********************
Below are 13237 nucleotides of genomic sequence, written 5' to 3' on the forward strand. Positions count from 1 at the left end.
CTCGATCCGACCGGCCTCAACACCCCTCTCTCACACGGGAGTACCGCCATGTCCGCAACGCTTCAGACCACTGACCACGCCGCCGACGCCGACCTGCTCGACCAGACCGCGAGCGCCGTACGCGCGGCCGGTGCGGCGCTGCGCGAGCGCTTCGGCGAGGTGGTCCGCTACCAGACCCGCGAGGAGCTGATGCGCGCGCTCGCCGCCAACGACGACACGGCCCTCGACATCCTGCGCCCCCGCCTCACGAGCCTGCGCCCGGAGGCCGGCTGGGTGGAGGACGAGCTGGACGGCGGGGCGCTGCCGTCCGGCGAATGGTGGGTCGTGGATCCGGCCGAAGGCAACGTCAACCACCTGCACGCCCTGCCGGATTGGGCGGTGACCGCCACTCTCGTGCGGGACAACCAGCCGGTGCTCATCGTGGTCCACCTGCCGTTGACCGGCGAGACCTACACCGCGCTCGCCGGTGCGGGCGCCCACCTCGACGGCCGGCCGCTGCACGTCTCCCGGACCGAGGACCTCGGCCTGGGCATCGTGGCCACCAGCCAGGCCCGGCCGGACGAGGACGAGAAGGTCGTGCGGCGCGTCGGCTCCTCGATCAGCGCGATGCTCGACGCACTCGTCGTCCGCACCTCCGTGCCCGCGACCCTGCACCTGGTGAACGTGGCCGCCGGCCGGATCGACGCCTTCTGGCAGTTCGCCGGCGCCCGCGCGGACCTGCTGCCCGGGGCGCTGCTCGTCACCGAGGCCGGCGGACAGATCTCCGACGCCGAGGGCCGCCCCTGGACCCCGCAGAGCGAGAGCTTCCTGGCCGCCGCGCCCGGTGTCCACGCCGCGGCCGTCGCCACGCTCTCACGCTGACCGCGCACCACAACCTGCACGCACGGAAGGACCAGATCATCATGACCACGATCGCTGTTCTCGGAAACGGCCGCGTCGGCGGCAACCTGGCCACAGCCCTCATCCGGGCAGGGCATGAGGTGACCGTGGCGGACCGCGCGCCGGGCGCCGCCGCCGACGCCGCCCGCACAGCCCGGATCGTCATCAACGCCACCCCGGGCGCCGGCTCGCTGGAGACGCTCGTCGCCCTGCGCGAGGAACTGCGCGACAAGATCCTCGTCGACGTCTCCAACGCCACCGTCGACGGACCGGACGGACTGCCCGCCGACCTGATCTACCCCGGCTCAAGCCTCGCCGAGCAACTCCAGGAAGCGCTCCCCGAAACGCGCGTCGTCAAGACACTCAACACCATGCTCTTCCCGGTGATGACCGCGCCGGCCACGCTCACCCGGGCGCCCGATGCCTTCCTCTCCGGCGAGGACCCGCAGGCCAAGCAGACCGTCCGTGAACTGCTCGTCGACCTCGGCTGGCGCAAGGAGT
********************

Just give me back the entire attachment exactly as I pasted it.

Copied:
Below are 13237 nucleotides of genomic sequence, written 5' to 3' on the forward strand. Positions count from 1 at the left end.
CTCGATCCGACCGGCCTCAACACCCCTCTCTCACACGGGAGTACCGCCATGTCCGCAACGCTTCAGACCACTGACCACGCCGCCGACGCCGACCTGCTCGACCAGACCGCGAGCGCCGTACGCGCGGCCGGTGCGGCGCTGCGCGAGCGCTTCGGCGAGGTGGTCCGCTACCAGACCCGCGAGGAGCTGATGCGCGCGCTCGCCGCCAACGACGACACGGCCCTCGACATCCTGCGCCCCCGCCTCACGAGCCTGCGCCCGGAGGCCGGCTGGGTGGAGGACGAGCTGGACGGCGGGGCGCTGCCGTCCGGCGAATGGTGGGTCGTGGATCCGGCCGAAGGCAACGTCAACCACCTGCACGCCCTGCCGGATTGGGCGGTGACCGCCACTCTCGTGCGGGACAACCAGCCGGTGCTCATCGTGGTCCACCTGCCGTTGACCGGCGAGACCTACACCGCGCTCGCCGGTGCGGGCGCCCACCTCGACGGCCGGCCGCTGCACGTCTCCCGGACCGAGGACCTCGGCCTGGGCATCGTGGCCACCAGCCAGGCCCGGCCGGACGAGGACGAGAAGGTCGTGCGGCGCGTCGGCTCCTCGATCAGCGCGATGCTCGACGCACTCGTCGTCCGCACCTCCGTGCCCGCGACCCTGCACCTGGTGAACGTGGCCGCCGGCCGGATCGACGCCTTCTGGCAGTTCGCCGGCGCCCGCGCGGACCTGCTGCCCGGGGCGCTGCTCGTCACCGAGGCCGGCGGACAGATCTCCGACGCCGAGGGCCGCCCCTGGACCCCGCAGAGCGAGAGCTTCCTGGCCGCCGCGCCCGGTGTCCACGCCGCGGCCGTCGCCACGCTCTCACGCTGACCGCGCACCACAACCTGCACGCACGGAAGGACCAGATCATCATGACCACGATCGCTGTTCTCGGAAACGGCCGCGTCGGCGGCAACCTGGCCACAGCCCTCATCCGGGCAGGGCATGAGGTGACCGTGGCGGACCGCGCGCCGGGCGCCGCCGCCGACGCCGCCCGCACAGCCCGGATCGTCATCAACGCCACCCCGGGCGCCGGCTCGCTGGAGACGCTCGTCGCCCTGCGCGAGGAACTGCGCGACAAGATCCTCGTCGACGTCTCCAACGCCACCGTCGACGGACCGGACGGACTGCCCGCCGACCTGATCTACCCCGGCTCAAGCCTCGCCGAGCAACTCCAGGAAGCGCTCCCCGAAACGCGCGTCGTCAAGACACTCAACACCATGCTCTTCCCGGTGATGACCGCGCCGGCCACGCTCACCCGGGCGCCCGATGCCTTCCTCTCCGGCGAGGACCCGCAGGCCAAGCAGACCGTCCGTGAACTGCTCGTCGACCTCGGCTGGCGCAAGGAGT